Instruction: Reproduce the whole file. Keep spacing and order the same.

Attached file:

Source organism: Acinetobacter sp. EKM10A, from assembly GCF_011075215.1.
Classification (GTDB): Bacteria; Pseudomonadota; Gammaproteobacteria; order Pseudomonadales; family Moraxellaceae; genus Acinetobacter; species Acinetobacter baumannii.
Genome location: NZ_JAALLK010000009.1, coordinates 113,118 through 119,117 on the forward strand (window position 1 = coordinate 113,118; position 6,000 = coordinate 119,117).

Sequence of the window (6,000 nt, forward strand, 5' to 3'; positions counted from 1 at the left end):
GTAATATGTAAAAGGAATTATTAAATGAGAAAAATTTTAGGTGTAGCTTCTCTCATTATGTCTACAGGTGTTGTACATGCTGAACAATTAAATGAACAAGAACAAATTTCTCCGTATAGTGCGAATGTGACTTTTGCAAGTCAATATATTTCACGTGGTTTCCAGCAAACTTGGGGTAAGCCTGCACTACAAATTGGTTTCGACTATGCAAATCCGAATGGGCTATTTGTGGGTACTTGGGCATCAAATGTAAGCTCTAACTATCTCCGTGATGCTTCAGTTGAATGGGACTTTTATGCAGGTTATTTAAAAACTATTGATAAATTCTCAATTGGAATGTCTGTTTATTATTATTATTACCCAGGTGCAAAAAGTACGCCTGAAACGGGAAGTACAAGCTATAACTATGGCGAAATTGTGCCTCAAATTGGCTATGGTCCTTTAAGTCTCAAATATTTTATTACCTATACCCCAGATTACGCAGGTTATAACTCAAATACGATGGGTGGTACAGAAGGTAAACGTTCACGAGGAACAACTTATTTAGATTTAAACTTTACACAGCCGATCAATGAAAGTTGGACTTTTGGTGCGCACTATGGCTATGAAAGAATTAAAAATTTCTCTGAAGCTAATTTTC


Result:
Source organism: Acinetobacter sp. EKM10A, from assembly GCF_011075215.1.
Classification (GTDB): Bacteria; Pseudomonadota; Gammaproteobacteria; order Pseudomonadales; family Moraxellaceae; genus Acinetobacter; species Acinetobacter baumannii.
Genome location: NZ_JAALLK010000009.1, coordinates 113,118 through 119,117 on the forward strand (window position 1 = coordinate 113,118; position 6,000 = coordinate 119,117).

Sequence of the window (6,000 nt, forward strand, 5' to 3'; positions counted from 1 at the left end):
GTAATATGTAAAAGGAATTATTAAATGAGAAAAATTTTAGGTGTAGCTTCTCTCATTATGTCTACAGGTGTTGTACATGCTGAACAATTAAATGAACAAGAACAAATTTCTCCGTATAGTGCGAATGTGACTTTTGCAAGTCAATATATTTCACGTGGTTTCCAGCAAACTTGGGGTAAGCCTGCACTACAAATTGGTTTCGACTATGCAAATCCGAATGGGCTATTTGTGGGTACTTGGGCATCAAATGTAAGCTCTAACTATCTCCGTGATGCTTCAGTTGAATGGGACTTTTATGCAGGTTATTTAAAAACTATTGATAAATTCTCAATTGGAATGTCTGTTTATTATTATTATTACCCAGGTGCAAAAAGTACGCCTGAAACGGGAAGTACAAGCTATAACTATGGCGAAATTGTGCCTCAAATTGGCTATGGTCCTTTAAGTCTCAAATATTTTATTACCTATACCCCAGATTACGCAGGTTATAACTCAAATACGATGGGTGGTACAGAAGGTAAACGTTCACGAGGAACAACTTATTTAGATTTAAACTTTACACAGCCGATCAATGAAAGTTGGACTTTTGGTGCGCACTATGGCTATGAAAGAATTAAAAATTTCTCTGAAGCTAATTTTC